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189/365 – My Friend, PR.
© 2012 Timmy Tamisiea. All rights reserved. Milw-Marq-Helfaer-806323

189/365 – My Friend, PR.

The minute I knew I was moving from NYC to Chicago, I tried to cram everything into two months.  I went to all the museums I missed.  I visited all the friends I had made.  I ate at all those places I said I’d always go to.  It’s just how leaving a place is — you spend all your “normal” time there silently and secretly taking it for granted . . . And then the nostalgia instinct kicks in.  You realize, hey, this is it.  I may not get another chance.

Last August, I was prepping for my wedding, getting set for a bachelor party and trying to figure out a job situation.  I knew back then, though, that I would be moving to Los Angeles the next May.  The nostalgia instinct hadn’t kicked in quite yet.  I wasn’t about to kick off to The Art Institute or have dinner at The Signature Room.  I was just too mired in the day to day activities of a husband to be.  I did know, however, that a very good friend of mine could not make it to the wedding.  She had waged a fight with cancer and won a few years back.  But little did we all know then that her fight was only one battle in a long war — and the war was had come back.  She was losing.

So, I knew back then that I needed to get up to Milwaukee and visit my friend.  So, for the past 9 months, I have tried and tried.  Hell, she’s only an hour and fifteen minutes away, it shouldn’t be that hard.  Well, it’s been that hard.  Five attempts and no dice . . . Every time I made plans, she just couldn’t do it.  Naturally, as May has gotten closer, I, too, was finding time t be a limited resource.  BUt time, in these matters, should be a after thought.  I knew that if i didn’t get up to Milwaukee this weekend, I would never get up there.

I borrowed a car and made my way to Beer City.  The place of my college years.  The city where I first fell in love and first got schnockered on cheap booze.  Also, the city where a certain woman made me confront my potential.  Not see it.  That’s lame.  Seeing your potential allows you to forget about it while never really accessing it.  Confronting it make you dive right into that cold, deep end of the pool called fear.  She pushed me in . . . and it was exhilarating.

When I was a Junior at Marquette University, studying theatre, I had mainly performed comedy.  While today, I have pretty much settled into that realm of entertainment, there was a time when someone made me CONFRONT the idea at I could do more.  Much more.  My Milwaukee friend was a new teacher at Marquette.  She was put in charge of directing Hedda Gabler.  When I auditioned, I was sure I’d get a pass and start auditioning for more comedy roles.  She saw something different and cast me in my first dramatic role; George Tessman.  It changed my life.

She always saw something in me that I didn’t.  She saw things that a self conscious young man didn’t.  I mean, most good actors are just scared 5 year olds screaming for attention because everything scares the shot out of them.  She was there to reign that bull shit in.  And she did.  Roll after roll, she got me to see confront more and more of my potential.  From acting to writing to filmmaking, she never let me get away with anything.  It may have seemed that she was the sweet lady who helped us students scamper along . . . Maybe she used her husband to tell me that I needed to stop worrying and start acting . . . but I think for a lot of my classmates, she has always been in the wings, long after college, pushing us forward towards the potential she knew we had.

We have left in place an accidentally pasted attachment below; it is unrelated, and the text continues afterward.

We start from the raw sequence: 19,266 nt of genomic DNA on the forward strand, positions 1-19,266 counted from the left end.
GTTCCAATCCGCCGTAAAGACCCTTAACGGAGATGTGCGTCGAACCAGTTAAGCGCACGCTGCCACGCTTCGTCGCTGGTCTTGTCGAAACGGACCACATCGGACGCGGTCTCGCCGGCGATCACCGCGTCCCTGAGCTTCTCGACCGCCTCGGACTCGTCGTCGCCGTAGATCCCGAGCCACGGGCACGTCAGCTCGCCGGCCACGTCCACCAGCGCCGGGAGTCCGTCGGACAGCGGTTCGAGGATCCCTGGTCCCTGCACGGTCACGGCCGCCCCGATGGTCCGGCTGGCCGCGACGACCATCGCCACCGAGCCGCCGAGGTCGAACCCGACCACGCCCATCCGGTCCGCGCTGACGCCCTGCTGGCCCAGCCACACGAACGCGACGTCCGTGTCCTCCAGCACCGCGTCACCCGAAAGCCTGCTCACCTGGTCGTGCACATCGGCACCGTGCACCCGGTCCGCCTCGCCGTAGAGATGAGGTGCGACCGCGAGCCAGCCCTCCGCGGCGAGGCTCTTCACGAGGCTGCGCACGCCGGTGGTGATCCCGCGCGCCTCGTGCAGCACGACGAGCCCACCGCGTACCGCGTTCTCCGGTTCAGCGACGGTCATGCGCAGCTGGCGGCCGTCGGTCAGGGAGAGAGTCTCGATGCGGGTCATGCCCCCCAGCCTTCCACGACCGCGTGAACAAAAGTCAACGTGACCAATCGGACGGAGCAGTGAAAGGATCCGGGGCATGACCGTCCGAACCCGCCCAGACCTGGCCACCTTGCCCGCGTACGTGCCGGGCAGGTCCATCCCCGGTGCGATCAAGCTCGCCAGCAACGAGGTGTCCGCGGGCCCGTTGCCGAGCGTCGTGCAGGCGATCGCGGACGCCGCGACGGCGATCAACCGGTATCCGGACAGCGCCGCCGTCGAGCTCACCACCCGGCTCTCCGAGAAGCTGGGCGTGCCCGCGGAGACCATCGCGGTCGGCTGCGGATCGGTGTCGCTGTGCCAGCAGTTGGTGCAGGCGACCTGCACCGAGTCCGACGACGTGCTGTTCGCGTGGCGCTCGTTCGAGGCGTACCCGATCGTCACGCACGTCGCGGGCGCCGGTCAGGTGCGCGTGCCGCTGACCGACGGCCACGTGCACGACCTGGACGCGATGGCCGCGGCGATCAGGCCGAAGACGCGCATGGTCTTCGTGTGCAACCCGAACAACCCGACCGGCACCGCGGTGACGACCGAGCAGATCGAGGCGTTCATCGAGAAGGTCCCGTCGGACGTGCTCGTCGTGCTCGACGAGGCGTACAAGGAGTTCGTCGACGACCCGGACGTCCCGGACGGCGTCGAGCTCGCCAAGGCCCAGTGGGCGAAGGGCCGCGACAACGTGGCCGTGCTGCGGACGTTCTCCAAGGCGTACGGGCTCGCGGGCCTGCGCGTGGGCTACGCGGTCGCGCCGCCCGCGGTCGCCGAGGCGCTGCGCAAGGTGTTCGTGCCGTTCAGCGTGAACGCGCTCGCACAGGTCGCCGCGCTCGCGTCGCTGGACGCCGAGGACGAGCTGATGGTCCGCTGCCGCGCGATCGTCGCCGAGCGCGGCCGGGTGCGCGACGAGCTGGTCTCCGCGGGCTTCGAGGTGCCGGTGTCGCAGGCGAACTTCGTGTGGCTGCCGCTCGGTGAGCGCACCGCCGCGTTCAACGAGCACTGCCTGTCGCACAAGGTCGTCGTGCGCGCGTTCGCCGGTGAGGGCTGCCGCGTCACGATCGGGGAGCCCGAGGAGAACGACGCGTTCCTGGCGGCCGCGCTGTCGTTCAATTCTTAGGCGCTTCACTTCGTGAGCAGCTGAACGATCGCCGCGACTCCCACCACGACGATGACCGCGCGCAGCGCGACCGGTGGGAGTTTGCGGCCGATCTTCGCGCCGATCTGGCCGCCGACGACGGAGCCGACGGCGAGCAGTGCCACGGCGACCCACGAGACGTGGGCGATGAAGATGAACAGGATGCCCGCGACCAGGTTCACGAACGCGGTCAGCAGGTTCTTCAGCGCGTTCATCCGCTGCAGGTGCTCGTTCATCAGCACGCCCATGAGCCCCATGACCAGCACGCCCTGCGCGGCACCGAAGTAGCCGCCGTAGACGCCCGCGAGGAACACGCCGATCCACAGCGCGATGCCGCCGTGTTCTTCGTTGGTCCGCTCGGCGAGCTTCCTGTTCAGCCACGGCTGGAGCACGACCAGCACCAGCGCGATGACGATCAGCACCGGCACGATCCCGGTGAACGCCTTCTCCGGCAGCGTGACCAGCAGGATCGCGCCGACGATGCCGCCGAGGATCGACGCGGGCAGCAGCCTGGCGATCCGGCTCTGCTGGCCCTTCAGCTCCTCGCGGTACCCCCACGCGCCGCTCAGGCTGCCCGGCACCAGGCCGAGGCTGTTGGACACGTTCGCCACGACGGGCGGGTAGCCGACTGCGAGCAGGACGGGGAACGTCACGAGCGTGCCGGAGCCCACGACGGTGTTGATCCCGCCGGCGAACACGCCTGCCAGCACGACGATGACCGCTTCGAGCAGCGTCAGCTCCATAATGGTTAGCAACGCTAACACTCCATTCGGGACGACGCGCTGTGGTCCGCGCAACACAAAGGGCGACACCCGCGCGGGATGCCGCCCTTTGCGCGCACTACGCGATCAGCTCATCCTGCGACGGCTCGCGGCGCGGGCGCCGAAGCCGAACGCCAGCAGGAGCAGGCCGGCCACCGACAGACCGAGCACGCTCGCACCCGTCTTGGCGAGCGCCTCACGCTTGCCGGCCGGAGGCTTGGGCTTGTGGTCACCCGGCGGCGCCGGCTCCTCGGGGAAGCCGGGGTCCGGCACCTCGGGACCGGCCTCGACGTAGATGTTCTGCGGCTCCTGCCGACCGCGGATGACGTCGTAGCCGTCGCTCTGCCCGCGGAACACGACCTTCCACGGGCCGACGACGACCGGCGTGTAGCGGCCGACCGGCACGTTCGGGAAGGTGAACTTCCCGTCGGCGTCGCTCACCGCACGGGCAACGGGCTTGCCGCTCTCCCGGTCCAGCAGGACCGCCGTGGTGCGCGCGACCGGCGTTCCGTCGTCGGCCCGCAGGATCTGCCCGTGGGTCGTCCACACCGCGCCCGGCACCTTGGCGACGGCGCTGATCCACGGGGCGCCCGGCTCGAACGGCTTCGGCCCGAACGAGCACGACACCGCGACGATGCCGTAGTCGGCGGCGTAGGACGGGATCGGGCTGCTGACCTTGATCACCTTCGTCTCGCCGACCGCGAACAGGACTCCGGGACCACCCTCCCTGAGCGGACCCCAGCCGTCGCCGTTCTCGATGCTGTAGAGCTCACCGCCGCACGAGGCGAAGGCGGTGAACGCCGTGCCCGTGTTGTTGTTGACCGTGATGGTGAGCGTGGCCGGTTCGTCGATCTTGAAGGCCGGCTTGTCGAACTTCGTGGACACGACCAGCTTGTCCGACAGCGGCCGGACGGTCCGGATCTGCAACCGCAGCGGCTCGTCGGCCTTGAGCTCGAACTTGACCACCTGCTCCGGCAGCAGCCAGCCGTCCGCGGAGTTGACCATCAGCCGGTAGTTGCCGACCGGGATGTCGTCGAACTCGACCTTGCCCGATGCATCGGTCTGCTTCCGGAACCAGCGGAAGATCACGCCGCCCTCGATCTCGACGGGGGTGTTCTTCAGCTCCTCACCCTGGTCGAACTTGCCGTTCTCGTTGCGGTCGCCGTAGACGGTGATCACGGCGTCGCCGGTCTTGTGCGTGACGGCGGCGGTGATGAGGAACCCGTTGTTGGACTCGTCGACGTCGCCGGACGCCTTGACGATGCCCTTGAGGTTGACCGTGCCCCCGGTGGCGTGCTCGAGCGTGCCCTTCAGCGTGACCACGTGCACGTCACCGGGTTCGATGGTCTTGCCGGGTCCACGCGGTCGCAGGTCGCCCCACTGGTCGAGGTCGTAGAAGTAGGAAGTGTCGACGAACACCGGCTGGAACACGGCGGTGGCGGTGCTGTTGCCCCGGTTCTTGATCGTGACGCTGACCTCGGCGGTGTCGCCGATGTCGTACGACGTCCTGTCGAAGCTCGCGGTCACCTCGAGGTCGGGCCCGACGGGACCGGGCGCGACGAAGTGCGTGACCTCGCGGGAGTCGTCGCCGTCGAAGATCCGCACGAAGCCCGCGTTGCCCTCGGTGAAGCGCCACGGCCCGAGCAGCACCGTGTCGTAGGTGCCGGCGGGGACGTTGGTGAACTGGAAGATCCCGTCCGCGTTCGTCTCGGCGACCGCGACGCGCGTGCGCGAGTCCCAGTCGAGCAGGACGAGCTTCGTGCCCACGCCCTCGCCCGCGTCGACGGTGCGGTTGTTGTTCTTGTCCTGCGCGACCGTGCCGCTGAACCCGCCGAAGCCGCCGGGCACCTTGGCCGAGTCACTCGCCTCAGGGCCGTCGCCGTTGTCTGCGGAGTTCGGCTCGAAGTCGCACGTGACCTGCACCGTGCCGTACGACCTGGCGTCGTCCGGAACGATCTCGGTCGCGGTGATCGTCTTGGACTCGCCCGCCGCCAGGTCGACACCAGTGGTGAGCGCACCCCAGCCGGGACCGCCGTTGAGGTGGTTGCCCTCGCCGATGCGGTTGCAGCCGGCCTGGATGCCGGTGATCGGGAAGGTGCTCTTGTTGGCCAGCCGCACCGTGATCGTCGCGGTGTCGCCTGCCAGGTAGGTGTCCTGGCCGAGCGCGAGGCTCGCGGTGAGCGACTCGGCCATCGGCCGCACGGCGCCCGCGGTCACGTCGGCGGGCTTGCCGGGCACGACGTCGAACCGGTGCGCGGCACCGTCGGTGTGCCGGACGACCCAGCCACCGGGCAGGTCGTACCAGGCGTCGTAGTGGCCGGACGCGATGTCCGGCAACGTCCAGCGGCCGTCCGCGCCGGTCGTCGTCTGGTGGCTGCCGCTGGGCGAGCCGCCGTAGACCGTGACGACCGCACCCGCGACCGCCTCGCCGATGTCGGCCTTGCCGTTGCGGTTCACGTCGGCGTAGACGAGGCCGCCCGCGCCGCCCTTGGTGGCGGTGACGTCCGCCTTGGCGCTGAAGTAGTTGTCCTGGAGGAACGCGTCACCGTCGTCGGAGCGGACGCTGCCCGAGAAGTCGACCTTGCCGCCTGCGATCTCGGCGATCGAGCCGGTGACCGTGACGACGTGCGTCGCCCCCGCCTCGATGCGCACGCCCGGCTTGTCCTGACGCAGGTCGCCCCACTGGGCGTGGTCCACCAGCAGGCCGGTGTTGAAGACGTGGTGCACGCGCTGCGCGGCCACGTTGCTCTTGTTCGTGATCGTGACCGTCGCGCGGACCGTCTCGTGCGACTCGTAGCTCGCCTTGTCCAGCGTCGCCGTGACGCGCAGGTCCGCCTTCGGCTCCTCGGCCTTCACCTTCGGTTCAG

Since I met her, I knew that when it came to art, I could do anything I wanted.  When it came to my potential, I only had to jump in, not just stare at it.  Her encouragement, her belief in me is what gave me the courage to move to NYC when I was 22.  It was what made me audtion for roles like Richard III.  Her advice and insight is what led me to believe I could make films.  Even today, as I sat with her and her husband and showed them my films, her evaluation of them was wondrous.

I will miss having that rock to lean on.  Someone who sees the value in a person without the distractions of comparisons to everyone else.  My visit with her and her husband was like any visit.  I didn’t layer any rush or sentimentality on it.  I didn’t treat it as a final visit.  I treated it, inadevrtantly, as just another stop by their house for a cup of tea and some good conversation.  I showed her pictures form the wedding she could not attend.  We watched two of my films.  We just shot the shit.  When I left, there was a million things I felt should have said.  Important, potent things.  On the car ride home it hit me like a ton of bricks that this visit, as wonderfully normal as it was, it was also probably the last.

As she shuffled up to her bedroom, her strength only being available for small stretches of time, she said, goodbye and told me she loved me.  I said, “See you later.”  I regretted that later.  And yet, even later than that, realized it was better that way.  It was the normalcy of the whole visit that I needed.  Maybe she needed it too.  Maybe not.  In any case, she would have said she loved me whether her battle was coming to an end or not.  There’s so much I could write here, so many anecdotes and specificities, but my emotional strength is fading.  That comes from years of losing people close to me — a kind of emotional safe guard, booby trapping my emotions so not to bring on a flood of emotions.

So, all I’ll say is, I love you too, professor.  Thank you.

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